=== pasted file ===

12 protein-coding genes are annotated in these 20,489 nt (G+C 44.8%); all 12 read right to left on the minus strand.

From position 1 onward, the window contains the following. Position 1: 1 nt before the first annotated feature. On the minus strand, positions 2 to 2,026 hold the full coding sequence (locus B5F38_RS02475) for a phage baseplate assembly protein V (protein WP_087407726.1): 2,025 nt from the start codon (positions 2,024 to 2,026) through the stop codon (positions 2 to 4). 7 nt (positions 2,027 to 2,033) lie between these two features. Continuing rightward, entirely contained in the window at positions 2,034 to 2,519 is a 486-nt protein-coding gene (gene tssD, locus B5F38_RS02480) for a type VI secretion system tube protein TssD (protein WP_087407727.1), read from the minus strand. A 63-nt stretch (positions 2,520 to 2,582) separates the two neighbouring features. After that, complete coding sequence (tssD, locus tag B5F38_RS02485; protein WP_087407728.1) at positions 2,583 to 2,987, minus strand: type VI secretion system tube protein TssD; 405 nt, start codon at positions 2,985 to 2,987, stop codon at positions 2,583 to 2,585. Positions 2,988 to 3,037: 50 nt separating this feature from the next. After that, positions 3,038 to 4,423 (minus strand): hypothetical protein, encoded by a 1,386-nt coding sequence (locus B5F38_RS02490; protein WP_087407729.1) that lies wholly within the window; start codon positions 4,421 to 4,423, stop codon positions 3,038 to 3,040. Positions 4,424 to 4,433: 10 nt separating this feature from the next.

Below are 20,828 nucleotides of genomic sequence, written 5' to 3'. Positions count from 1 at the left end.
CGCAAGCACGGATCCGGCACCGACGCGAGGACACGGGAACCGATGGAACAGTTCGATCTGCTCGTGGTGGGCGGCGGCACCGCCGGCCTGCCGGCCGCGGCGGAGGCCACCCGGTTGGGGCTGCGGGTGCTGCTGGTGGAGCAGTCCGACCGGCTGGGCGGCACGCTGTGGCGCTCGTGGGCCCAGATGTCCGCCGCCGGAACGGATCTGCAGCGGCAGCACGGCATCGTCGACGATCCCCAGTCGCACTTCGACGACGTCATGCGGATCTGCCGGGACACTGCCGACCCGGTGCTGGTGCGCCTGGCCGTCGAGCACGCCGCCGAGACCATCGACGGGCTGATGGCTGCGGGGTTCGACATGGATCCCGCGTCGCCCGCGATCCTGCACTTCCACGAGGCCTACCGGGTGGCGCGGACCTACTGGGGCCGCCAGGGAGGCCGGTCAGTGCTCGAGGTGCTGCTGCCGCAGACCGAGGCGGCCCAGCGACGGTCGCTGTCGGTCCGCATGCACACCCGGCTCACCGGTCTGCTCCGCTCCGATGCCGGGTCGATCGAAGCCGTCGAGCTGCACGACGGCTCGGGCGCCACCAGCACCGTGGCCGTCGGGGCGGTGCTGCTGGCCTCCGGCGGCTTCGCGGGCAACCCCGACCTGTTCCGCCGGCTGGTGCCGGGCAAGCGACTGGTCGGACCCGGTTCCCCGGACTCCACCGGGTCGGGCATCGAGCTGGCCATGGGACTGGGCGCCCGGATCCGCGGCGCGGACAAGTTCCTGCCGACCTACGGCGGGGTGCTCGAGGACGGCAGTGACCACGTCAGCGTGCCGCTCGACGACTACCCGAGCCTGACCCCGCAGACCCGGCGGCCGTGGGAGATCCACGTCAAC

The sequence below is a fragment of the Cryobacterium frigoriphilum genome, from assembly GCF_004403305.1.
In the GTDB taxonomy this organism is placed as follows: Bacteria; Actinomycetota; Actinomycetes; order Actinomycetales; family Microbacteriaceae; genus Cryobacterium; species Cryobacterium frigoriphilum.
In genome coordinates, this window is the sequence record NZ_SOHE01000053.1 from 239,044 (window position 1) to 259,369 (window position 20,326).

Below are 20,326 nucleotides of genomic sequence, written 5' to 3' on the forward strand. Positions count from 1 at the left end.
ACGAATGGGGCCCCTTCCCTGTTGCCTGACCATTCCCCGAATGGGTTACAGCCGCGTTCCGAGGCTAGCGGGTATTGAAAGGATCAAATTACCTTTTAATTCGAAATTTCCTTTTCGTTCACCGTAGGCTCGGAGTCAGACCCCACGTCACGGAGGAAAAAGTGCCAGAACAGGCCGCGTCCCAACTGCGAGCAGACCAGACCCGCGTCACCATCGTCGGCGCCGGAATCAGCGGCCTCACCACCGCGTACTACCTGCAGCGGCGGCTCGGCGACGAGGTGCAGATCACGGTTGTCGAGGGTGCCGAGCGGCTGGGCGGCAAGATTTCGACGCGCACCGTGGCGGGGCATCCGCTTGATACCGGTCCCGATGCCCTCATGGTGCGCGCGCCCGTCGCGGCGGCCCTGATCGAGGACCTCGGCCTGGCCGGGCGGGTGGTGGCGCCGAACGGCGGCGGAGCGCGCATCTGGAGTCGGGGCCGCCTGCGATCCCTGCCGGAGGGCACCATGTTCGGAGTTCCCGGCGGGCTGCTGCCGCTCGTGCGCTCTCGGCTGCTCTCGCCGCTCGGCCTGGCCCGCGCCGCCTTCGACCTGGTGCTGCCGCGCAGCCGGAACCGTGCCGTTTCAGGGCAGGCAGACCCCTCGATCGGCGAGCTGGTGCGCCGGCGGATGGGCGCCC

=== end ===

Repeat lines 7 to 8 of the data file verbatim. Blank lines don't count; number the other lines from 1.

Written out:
In genome coordinates, this window is the sequence record NZ_SOHE01000053.1 from 239,044 (window position 1) to 259,369 (window position 20,326).

Below are 20,326 nucleotides of genomic sequence, written 5' to 3' on the forward strand. Positions count from 1 at the left end.